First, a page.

David Lynch knows exactly when he started transcendental meditation: "On July 1st, 1973, at about 11 am." Although Lynch is most famous as a director of delightfully twisted movies from Eraserhead to Inland Empire, he is also a painter, an actor (most recently on Louie), a coffee seller, and the founder of the David Lynch Foundation for Consciousness-Based Education and World Peace. The foundation is dedicated to spreading transcendental meditation (the practice developed by the Maharishi Mahesh Yogi, who famously taught it to the Beatles)—particularly to groups at risk, such as the homeless, prisoners, and military veterans.
This year, the David Lynch Foundation is increasing its public profile with a pair of musical tributes: they've already honored Ringo Starr with the "Lifetime of Peace and Love Award," and on February 27th will present producer Rick Rubin with the "Lifetime of Harmony Award." Lynch took some time away from work on his next project ("an experimental film for [shoemaker] Christian Louboutin") to talk with us about music and meditation.
Which way do your musical tastes run?
I love the blues. And I love rhythm and blues, and Elvis Presley taking off from those two things. And I like rockabilly, and I like the Beatles—my favorite Beatles song is "Across the Universe." I like Jimi Hendrix and I like Bob Dylan. ZZ Top is one of my all-time favorite bands. When I first heard them, I said, "These people have got the power. And the roots are there." But they just kick butt.
What's your favorite ZZ Top song?
"Sharp Dressed Man."
Your movies have some striking sequences involving music, from "In Dreams" in Blue Velvet to Club Silencio in Mulholland Dr. Do you conceive the visuals first or do you have a piece of music in mind?
It depends. Sometimes music kicks off a whole idea. In the case of Club Silencio, that was Rebekah Del Rio who sang Roy Orbison's "Cryin'," a Spanish version. She came in to meet me, but she went into the booth, and John the engineer recorded her. It went into the film and it sparked the whole thing. A lot of times for me, ideas come in fragments. The sequence was written, but without her part. I had a lot of the fragments, but she finished off the puzzle.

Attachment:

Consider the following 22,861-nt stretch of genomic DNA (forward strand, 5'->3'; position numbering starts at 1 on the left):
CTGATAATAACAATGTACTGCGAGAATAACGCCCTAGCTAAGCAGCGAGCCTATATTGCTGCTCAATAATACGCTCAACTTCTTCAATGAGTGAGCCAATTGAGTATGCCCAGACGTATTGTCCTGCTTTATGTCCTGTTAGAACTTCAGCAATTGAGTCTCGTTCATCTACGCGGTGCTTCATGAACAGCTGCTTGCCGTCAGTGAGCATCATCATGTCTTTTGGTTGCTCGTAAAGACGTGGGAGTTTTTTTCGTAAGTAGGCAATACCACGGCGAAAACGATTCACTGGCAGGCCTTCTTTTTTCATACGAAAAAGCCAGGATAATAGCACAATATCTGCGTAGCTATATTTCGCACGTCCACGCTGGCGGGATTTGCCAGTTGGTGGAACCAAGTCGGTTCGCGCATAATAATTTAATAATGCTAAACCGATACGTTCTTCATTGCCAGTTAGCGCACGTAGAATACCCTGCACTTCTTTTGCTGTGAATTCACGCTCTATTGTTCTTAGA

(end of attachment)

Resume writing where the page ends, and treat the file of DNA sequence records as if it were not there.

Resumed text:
Can you think of a time when music took you someplace that you didn't expect to be?
I was in a car--a beautiful black Mercedes, big, brand new—in Germany, in a snowstorm. The snowflakes were as big as silver dollars, it seemed like. I was alone in this car, waiting for some people who had gone into a building. And on the radio came this song by Richard Strauss—I think it was the first one of "Four Last Songs." The Mercedes had a great sound system, I turned this thing up, and it reduced me to tears. It ended up in Wild at Heart. You never know when the thing's going to come along that will make you fall in love.
You went onstage at the end of the Ringo event. You were trying to lead guitarist Steve Lukather through a piece of music and you were asking him to play one chord instead of many….
Steve worked on my film Dune; [his band] Toto did a lot of the music in the film. So I've known Lukather for a long time. I sprung this on him on the eleventh hour. Poor guy, he didn't know what I wanted.
To what extent do you value simplicity in music?
Oh, I love a minimal thing. Kanye West worked with Rick Rubin [on Yeezus], and that got super-minimal, but super-strong. A minimal thing, it doesn't hurt the mind, and the mind can soar. When there's lots and lots of things around, it disturbs me.
Do you think of your movies as being minimal?
Some parts are minimal, and some parts aren't.
What aspect of the Foundation are you proudest of?
Well, all of it. Transcendental meditation is for human beings, and it transforms life for the good, no matter who you are or what your situation is. For instance, everybody knows education is pretty bad shape these days. There's lots of problems, even in the so-called "good" schools. Stress is hitting kids at a younger and younger age, and there's bullying, there's fights, there's legal and illegal drugs, there's bad relationships, bad grades, nobody likes to learn, there's teacher burnout, and it's kind of a mess. People have tried many things to help, but in my opinion, lots of these good things are surface cures--they don't address the torment inside the student, or the teacher, or the principal. When they get this transcendental meditation, it's a mental techique that allows them to dive deep within to the deepest level of life, which underlies all matter and mind. At the border of intellect, you transcend and experience that unbounded level of life: all positive, pure consciousness with qualities of intelligence, creativity, happiness, love, energy, and peace. I like to say gold flows in and garbage goes out.
There's a school that's the flagship school: it's Visitacion Valley Middle School in San Francisco. There was tremendous violence, shootings in the neighborhood, very bad grades, lots and lots of traumatic stress. They tried many many different things. Jim Dierke, the [now-retired] principal, looking into transcendental meditation, said, "Let's try this." He had to fight for it. But little by little by little, the whole student body learned, the teachers learned, the staff learned, and the principal learned. And within one year, the school was 180 degrees turned around. The fighting stopped, the relationships improved, students got happy, the teachers started loving to teach again, and the principal was just jumping up and down. Jim Dierke is just a bliss ninny, he's so happy.
Would you characterize yourself as a bliss ninny?
Sort of. I'm a happy camper, and everything is relative. I'm not supremely enlightened, that's for sure. But I for sure have found way more happiness in the work, and the world looks better every day, even though it's a world filled with incredible problems.